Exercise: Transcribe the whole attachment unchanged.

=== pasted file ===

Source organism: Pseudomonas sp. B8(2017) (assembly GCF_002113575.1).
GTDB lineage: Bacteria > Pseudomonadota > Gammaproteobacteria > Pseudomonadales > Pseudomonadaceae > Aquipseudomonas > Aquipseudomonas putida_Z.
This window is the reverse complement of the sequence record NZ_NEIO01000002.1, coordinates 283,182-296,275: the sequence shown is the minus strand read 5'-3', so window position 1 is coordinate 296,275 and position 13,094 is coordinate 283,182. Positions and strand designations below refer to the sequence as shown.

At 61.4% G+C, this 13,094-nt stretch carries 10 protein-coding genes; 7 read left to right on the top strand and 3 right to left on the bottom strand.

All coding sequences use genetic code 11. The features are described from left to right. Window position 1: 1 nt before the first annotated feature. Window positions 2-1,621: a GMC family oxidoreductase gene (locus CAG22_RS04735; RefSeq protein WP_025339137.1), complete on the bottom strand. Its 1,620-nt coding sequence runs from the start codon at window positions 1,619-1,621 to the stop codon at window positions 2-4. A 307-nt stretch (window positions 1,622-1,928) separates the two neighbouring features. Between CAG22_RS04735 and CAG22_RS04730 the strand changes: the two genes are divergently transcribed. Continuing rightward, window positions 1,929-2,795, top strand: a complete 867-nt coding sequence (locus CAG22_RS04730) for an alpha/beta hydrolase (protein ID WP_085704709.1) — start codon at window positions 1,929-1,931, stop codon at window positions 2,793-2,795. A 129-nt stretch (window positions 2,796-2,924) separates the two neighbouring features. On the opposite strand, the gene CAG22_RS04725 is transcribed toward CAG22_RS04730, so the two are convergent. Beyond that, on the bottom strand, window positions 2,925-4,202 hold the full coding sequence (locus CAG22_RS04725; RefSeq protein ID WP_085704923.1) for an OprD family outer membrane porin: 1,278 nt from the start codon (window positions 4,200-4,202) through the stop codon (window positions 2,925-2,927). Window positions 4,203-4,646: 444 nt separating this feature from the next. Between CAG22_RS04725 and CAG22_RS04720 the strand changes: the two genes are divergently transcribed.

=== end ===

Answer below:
Source organism: Pseudomonas sp. B8(2017) (assembly GCF_002113575.1).
GTDB lineage: Bacteria > Pseudomonadota > Gammaproteobacteria > Pseudomonadales > Pseudomonadaceae > Aquipseudomonas > Aquipseudomonas putida_Z.
This window is the reverse complement of the sequence record NZ_NEIO01000002.1, coordinates 283,182-296,275: the sequence shown is the minus strand read 5'-3', so window position 1 is coordinate 296,275 and position 13,094 is coordinate 283,182. Positions and strand designations below refer to the sequence as shown.

At 61.4% G+C, this 13,094-nt stretch carries 10 protein-coding genes; 7 read left to right on the top strand and 3 right to left on the bottom strand.

All coding sequences use genetic code 11. The features are described from left to right. Window position 1: 1 nt before the first annotated feature. Window positions 2-1,621: a GMC family oxidoreductase gene (locus CAG22_RS04735; RefSeq protein WP_025339137.1), complete on the bottom strand. Its 1,620-nt coding sequence runs from the start codon at window positions 1,619-1,621 to the stop codon at window positions 2-4. A 307-nt stretch (window positions 1,622-1,928) separates the two neighbouring features. Between CAG22_RS04735 and CAG22_RS04730 the strand changes: the two genes are divergently transcribed. Continuing rightward, window positions 1,929-2,795, top strand: a complete 867-nt coding sequence (locus CAG22_RS04730) for an alpha/beta hydrolase (protein ID WP_085704709.1) — start codon at window positions 1,929-1,931, stop codon at window positions 2,793-2,795. A 129-nt stretch (window positions 2,796-2,924) separates the two neighbouring features. On the opposite strand, the gene CAG22_RS04725 is transcribed toward CAG22_RS04730, so the two are convergent. Beyond that, on the bottom strand, window positions 2,925-4,202 hold the full coding sequence (locus CAG22_RS04725; RefSeq protein ID WP_085704923.1) for an OprD family outer membrane porin: 1,278 nt from the start codon (window positions 4,200-4,202) through the stop codon (window positions 2,925-2,927). Window positions 4,203-4,646: 444 nt separating this feature from the next. Between CAG22_RS04725 and CAG22_RS04720 the strand changes: the two genes are divergently transcribed.